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Scientists at Oxford University have developed a method to generate the shortest ever single-photon pulse by removing the interference of quantum entanglement. So how big are these tiny record-breakers? They are 20 microns long (or 0.00002 metres), with a period of 65 femtoseconds (65 millionths of a billionth of a second). This experiment smashes the previous record for the shortest single-photon pulse; the Oxford photon is 50 times shorter. While this sounds pretty cool, what is all the fuss about? How can these tiny electromagnetic wave-particles be of any use? In two words: quantum computing. And in an additional three words: quantum satellite communications…
Quantum entanglement is a tough situation to put into words. In a nutshell: If a photon is absorbed by a type of material, two photons may be re-emitted. These two photons are of a lower energy than the original photon, but they are emitted from the same source and therefore entangled. This entangled pair is inextricably linked; regardless of the distance they are separated. Should the quantum state of one be changed, the other will experience that change. In theory, no matter how far away these photons are separated, the quantum change of one will communicated to the other instantly. Einstein called this quantum phenomenon “spooky action at a distance” and didn’t believe it possible, but experiment has proven otherwise.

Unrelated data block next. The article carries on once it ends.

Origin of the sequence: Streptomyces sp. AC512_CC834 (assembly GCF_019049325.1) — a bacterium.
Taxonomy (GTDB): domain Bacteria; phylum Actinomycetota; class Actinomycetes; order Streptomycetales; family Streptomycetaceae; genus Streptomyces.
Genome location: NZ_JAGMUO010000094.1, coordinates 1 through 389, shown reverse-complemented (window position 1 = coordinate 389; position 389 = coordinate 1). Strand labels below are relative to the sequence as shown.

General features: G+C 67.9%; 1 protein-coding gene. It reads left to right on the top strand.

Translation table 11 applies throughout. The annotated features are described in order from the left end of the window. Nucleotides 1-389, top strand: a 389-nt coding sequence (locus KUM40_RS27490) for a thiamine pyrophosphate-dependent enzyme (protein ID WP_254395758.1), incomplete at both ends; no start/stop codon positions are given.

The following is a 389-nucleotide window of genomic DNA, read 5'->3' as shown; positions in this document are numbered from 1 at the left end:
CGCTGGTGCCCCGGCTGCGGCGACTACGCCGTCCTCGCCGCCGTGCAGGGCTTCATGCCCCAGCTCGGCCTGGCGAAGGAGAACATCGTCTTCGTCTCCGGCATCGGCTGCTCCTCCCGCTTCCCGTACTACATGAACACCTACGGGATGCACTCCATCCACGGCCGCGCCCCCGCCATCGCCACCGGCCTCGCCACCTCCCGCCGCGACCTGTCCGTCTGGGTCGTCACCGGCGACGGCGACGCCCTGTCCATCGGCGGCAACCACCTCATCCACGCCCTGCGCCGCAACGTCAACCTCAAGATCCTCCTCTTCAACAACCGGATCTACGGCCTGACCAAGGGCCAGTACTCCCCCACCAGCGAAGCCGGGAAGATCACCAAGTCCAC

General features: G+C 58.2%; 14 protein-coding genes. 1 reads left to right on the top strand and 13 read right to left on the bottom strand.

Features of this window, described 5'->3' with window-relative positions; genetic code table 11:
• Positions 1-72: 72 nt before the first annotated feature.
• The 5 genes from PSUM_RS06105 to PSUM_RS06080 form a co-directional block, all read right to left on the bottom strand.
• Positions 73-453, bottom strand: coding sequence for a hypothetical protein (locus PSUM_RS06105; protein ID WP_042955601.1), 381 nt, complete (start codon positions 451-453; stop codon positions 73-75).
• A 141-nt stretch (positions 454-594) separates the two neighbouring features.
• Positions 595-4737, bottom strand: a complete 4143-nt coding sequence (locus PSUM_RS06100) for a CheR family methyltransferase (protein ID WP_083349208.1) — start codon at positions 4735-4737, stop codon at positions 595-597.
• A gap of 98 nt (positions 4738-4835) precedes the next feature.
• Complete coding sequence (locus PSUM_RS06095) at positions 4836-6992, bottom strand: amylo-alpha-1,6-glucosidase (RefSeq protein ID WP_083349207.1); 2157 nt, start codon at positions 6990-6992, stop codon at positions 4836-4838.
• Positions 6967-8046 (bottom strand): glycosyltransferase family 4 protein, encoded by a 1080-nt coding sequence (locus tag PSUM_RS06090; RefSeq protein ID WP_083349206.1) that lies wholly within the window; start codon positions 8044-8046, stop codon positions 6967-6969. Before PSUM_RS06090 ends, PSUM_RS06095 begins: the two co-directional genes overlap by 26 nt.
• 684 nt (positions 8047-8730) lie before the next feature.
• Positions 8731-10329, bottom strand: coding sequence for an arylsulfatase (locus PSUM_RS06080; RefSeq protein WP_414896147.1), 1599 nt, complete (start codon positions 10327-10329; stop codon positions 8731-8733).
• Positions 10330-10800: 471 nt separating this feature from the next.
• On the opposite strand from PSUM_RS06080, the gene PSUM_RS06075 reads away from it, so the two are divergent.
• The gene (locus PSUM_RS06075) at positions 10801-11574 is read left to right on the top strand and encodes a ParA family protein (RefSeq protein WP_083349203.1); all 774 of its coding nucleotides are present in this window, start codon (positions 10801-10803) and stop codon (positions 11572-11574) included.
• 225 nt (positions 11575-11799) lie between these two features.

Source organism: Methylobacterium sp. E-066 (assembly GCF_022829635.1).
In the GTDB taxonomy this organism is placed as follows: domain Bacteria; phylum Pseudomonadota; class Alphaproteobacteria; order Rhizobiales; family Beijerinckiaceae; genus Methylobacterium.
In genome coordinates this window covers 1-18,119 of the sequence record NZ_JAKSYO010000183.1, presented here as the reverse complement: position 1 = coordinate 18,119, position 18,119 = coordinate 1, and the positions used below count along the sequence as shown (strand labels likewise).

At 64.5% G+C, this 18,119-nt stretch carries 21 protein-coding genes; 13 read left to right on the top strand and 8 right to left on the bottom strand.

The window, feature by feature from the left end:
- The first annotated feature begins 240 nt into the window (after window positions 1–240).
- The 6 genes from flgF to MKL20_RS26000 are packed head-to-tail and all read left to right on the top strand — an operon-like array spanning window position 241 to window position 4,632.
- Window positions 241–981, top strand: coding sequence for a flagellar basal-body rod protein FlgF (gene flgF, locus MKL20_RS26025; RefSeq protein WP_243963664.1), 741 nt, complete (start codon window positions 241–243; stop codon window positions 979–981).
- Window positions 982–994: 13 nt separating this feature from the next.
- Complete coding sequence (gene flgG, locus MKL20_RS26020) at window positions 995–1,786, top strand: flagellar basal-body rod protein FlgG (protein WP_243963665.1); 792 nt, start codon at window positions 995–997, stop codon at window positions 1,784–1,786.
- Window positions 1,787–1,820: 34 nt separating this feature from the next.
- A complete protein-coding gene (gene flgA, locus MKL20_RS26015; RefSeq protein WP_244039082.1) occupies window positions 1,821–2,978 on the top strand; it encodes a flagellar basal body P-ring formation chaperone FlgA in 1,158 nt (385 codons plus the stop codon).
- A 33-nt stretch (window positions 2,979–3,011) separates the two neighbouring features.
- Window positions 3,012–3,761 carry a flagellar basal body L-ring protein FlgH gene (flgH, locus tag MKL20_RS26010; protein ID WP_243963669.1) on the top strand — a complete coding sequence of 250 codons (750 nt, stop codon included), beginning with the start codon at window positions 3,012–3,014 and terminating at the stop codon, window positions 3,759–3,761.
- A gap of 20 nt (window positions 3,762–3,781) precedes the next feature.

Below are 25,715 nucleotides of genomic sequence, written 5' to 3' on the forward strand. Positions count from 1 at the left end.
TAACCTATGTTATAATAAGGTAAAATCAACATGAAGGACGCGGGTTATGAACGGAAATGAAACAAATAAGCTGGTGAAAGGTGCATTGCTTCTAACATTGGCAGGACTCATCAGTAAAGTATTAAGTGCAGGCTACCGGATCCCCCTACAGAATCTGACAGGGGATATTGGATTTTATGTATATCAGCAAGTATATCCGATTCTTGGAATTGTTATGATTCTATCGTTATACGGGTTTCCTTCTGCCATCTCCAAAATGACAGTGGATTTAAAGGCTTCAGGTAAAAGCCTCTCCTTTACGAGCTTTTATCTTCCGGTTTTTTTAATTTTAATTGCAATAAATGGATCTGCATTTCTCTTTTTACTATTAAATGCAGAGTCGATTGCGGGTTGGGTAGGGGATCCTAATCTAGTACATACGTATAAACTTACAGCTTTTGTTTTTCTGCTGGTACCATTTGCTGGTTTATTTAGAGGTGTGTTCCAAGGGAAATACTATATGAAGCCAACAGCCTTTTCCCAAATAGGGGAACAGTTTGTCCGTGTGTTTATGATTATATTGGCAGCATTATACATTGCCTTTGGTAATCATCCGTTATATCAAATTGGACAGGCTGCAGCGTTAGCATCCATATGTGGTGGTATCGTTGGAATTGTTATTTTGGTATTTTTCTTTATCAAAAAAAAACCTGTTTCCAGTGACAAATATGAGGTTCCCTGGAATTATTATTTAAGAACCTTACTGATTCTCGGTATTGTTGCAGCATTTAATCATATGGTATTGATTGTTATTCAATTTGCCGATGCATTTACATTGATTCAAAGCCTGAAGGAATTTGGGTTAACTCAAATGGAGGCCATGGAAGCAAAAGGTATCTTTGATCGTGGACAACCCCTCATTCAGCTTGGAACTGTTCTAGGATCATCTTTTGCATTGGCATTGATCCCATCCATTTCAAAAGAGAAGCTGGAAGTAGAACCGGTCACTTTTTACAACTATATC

So, in a recent publication, the Oxford group are trying to remove the entangled state of photons, this experiment isn’t about using this “spooky action”, it is to get rid of it. This is to remove the interference caused when one of the photon pair is detected. Once one of the twins is detected, the quantum state of the other is altered, contaminating the signal. If this effect can be removed, very short-period “pure” photons can be generated, heralding a new phase of quantum computing. If scientists have very definite, identical single photons at their disposal, highly accurate information can be carried with no interference from the quirky nature of quantum physics.
“Our technique minimises the effects of this entanglement, enabling us to prepare single photons that are extremely consistent and, to our knowledge, have the shortest duration of any photon ever generated. Not only is this a fascinating insight into fundamental physics but the precise timing and consistent attributes of these photons also makes them perfect for building photonic quantum logic gates and conducting experiments requiring large numbers of single photons.” – Peter Mosley, Co-Investigator, Oxford University.
The Oxford University blog reporting this news highlights how useful these regimented photons will be to quantum computing, quantum communications in space could also be a major benefactor. Imagine sending pulses of quantum-identical photons through space, to satellites at first, later through interplanetary space. Space scientists will have an extremely powerful resource so data can be sent though the vacuum, encrypted in a small number of photons, indecipherable to everything other than its destination…
Source: University of Oxford